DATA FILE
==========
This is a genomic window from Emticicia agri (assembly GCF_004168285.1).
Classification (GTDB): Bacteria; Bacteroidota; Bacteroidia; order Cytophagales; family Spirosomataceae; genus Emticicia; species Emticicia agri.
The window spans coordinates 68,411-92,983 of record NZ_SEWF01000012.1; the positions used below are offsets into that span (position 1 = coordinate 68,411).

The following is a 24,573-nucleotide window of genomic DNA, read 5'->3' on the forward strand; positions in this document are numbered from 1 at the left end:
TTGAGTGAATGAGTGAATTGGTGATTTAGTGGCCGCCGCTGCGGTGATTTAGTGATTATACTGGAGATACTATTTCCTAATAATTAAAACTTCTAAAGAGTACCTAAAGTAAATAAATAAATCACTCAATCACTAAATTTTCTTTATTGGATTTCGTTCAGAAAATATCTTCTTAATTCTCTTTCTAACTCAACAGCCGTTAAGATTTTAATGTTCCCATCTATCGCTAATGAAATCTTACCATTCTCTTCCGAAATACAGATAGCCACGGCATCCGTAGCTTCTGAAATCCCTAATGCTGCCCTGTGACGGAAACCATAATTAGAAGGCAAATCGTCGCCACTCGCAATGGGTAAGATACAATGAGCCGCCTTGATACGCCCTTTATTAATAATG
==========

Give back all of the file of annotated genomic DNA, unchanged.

This is a genomic window from Emticicia agri (assembly GCF_004168285.1).
Classification (GTDB): Bacteria; Bacteroidota; Bacteroidia; order Cytophagales; family Spirosomataceae; genus Emticicia; species Emticicia agri.
The window spans coordinates 68,411-92,983 of record NZ_SEWF01000012.1; the positions used below are offsets into that span (position 1 = coordinate 68,411).

The following is a 24,573-nucleotide window of genomic DNA, read 5'->3' on the forward strand; positions in this document are numbered from 1 at the left end:
TTGAGTGAATGAGTGAATTGGTGATTTAGTGGCCGCCGCTGCGGTGATTTAGTGATTATACTGGAGATACTATTTCCTAATAATTAAAACTTCTAAAGAGTACCTAAAGTAAATAAATAAATCACTCAATCACTAAATTTTCTTTATTGGATTTCGTTCAGAAAATATCTTCTTAATTCTCTTTCTAACTCAACAGCCGTTAAGATTTTAATGTTCCCATCTATCGCTAATGAAATCTTACCATTCTCTTCCGAAATACAGATAGCCACGGCATCCGTAGCTTCTGAAATCCCTAATGCTGCCCTGTGACGGAAACCATAATTAGAAGGCAAATCGTCGCCACTCGCAATGGGTAAGATACAATGAGCCGCCTTGATACGCCCTTTATTAATAATG